I'm reading Neukirch's Algebraic Number Theory and trying to do the exercises. I think I may have found another error, but am not sure...

Exercise 7. In a noetherian ring $R$ in which every prime ideal is maximal, each descending chain of ideals $a_1 \supseteq a_2 \supseteq \ldots$ becomes stationary

Hint: Show as in (3.4) that (0) is a product $p_1 \ldots p_r$ of prime ideals and that the chain $R \supseteq p_1 \supseteq p_1p_2 \supseteq \ldots \supseteq p_1\ldots p_r = (0)$ can be refined into a composition series.

So, my main issue is that the ring $\mathbb{Z}$ is noetherian and every prime ideal is maximal, yet the chain $$(2) \supsetneq (4) \supsetneq (8) \supsetneq \ldots \supsetneq (2^n) \supsetneq \ldots$$ Never becomes stationary.

Additionally, I don't know what (correct) statement he could be asking me to prove. (I also realize there may well be a translational error.) So am I reading it wrong or what?


The (0) ideal in $\mathbb{Z}$ is prime, but not maximal. So $\mathbb{Z}$ does not satisfy the hypotheses.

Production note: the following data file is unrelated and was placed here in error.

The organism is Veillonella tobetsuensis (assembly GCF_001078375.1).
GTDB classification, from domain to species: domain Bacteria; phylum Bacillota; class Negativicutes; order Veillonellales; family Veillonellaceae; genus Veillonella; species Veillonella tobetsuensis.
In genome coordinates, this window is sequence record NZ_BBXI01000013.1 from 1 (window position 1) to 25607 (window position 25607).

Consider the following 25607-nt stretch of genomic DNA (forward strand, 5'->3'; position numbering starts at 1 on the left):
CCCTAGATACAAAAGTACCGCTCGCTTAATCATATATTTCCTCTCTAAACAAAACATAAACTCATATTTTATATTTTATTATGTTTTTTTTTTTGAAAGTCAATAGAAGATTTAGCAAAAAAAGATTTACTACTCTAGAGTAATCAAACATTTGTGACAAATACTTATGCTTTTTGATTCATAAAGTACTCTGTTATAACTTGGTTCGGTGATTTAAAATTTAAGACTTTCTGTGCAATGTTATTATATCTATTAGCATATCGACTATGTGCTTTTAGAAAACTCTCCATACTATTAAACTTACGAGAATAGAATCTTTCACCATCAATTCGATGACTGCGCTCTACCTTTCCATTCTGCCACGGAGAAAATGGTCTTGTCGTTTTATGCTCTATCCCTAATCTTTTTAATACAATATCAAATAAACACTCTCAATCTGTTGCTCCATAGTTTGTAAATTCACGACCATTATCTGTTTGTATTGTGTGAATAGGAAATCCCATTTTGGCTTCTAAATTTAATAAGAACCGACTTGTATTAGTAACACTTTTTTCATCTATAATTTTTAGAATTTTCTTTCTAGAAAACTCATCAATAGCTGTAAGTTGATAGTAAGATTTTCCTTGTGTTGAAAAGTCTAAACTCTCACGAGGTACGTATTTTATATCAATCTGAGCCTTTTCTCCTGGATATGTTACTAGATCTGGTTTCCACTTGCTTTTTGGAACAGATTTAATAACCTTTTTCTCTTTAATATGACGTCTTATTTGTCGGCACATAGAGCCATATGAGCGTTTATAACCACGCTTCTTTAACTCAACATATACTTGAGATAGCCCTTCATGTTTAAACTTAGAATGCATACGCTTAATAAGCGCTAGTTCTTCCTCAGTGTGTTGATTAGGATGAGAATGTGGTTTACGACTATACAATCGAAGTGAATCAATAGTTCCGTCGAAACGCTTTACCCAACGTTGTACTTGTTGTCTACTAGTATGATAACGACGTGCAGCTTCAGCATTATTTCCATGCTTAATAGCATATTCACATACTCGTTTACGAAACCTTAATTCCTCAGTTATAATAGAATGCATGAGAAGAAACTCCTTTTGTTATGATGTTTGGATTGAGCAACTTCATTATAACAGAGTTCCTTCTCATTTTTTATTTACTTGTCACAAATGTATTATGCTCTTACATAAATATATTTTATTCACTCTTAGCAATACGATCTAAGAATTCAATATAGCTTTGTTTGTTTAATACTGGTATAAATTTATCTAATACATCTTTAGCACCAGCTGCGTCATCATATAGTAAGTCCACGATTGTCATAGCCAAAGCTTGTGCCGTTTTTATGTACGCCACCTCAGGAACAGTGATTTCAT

• $\begingroup$ That makes so much more sense. I'm just so used to seeing "Every nonzero prime ideal..." that I completely missed the subtlety. Thanks! $\endgroup$ Jun 13 '13 at 6:55
  • $\begingroup$ I'll accept in a few minutes when it lets me. $\endgroup$ Jun 13 '13 at 6:56
  • $\begingroup$ By the way, his hint is still not quite right anyways: in a typical Artin ring, the zero ideal is not a product of primes - that's just the nilradical! (The hint isn't useless, but it is false as stated.) $\endgroup$ Jul 26 '14 at 14:14
  • $\begingroup$ The hint is right. In a Noetherian ring, the nilradical is nilpotent. So if the nilradical is a product of primes, so is the zero ideal. $\endgroup$ Feb 10 '15 at 11:40

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